This paper aims to call the public health and mental health communities to action by making women’s mental health a public health priority.
This conceptual paper introduces a “Female Psychology” approach to framing and interpreting mental health narratives and public health discourses. It also draws upon lifecourse research as a way of better understanding mental illness.
This paper calls for action to prioritise women’s mental health on the public health agenda like has never previously been done before.
New theoretical bases for research and practice are presented, encouraging the adoption of a “Female Psychology” approach to women’s lifecourses and mental health narratives.
Suggestions for changes to how we view, diagnose and treat women’s mental health are incorporated, ensuring women’s mental health narratives are placed firmly at the centre of their care and support.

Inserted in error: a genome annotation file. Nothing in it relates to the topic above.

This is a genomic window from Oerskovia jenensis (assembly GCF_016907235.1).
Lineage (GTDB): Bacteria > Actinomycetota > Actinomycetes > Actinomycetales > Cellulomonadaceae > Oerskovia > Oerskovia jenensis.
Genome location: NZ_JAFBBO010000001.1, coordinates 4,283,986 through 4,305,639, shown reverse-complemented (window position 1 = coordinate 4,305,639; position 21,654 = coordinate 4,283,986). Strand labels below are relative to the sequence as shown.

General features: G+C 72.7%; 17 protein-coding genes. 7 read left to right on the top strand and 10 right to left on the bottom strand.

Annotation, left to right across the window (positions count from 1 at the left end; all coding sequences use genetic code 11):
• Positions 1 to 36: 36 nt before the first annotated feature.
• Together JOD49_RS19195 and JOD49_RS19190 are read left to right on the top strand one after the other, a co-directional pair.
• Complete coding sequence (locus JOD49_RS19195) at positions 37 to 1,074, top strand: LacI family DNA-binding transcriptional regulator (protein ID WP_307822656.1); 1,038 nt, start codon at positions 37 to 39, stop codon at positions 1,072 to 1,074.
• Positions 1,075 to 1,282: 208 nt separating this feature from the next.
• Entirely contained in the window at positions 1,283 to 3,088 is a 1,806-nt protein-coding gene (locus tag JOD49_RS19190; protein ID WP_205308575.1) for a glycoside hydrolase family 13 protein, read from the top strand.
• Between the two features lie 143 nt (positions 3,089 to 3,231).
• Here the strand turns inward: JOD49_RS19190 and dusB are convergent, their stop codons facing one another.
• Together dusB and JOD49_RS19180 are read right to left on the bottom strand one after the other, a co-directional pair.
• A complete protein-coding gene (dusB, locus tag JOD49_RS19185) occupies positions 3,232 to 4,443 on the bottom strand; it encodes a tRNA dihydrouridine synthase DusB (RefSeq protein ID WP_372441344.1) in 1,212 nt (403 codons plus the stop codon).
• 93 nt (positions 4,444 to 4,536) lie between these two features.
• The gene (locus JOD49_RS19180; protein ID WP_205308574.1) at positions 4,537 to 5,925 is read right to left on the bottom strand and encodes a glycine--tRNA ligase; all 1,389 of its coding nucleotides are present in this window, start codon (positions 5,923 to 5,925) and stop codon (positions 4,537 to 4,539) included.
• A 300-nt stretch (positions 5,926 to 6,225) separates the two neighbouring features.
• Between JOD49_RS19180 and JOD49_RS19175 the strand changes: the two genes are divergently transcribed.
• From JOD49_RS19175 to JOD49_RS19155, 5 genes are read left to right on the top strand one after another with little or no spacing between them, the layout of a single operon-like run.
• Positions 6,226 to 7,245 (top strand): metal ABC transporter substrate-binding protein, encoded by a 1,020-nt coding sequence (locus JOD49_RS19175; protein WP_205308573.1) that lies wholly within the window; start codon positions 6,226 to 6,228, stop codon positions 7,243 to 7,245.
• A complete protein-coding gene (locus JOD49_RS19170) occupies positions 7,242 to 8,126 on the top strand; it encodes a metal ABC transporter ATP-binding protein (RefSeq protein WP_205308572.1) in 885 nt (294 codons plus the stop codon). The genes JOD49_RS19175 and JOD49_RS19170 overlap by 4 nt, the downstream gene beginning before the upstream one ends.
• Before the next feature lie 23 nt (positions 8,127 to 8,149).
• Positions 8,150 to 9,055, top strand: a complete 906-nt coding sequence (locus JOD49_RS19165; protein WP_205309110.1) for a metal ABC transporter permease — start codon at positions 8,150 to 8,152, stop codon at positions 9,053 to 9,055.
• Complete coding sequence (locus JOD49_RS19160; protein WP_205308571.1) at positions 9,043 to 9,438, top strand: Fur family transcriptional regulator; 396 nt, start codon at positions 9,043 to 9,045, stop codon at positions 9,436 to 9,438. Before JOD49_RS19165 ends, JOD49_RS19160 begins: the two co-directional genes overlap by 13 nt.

Women’s mental health has long been marginalised and dismissed as exaggerated and/or insignificant, and therefore has not had the economic-, personnel- and time-resource allocated to it, which it so desperately requires. This paper aims to tip the imbalance.
This paper, though conceptual, offers “Female Psychology” as both a practical and pragmatic approach to improving women’s mental health research, practice, and care. It is the first of its kind to, so directly, call the public health and mental health communities to prioritise women’s mental health.
Sergio A. Silverio (King’s College London) is supported by the National Institute for Health Research Applied Research Collaboration South London [NIHR ARC South London] at King’s College Hospital NHS Foundation Trust. The views expressed are those of the author and not necessarily those of the NIHR or the Department of Health and Social Care.
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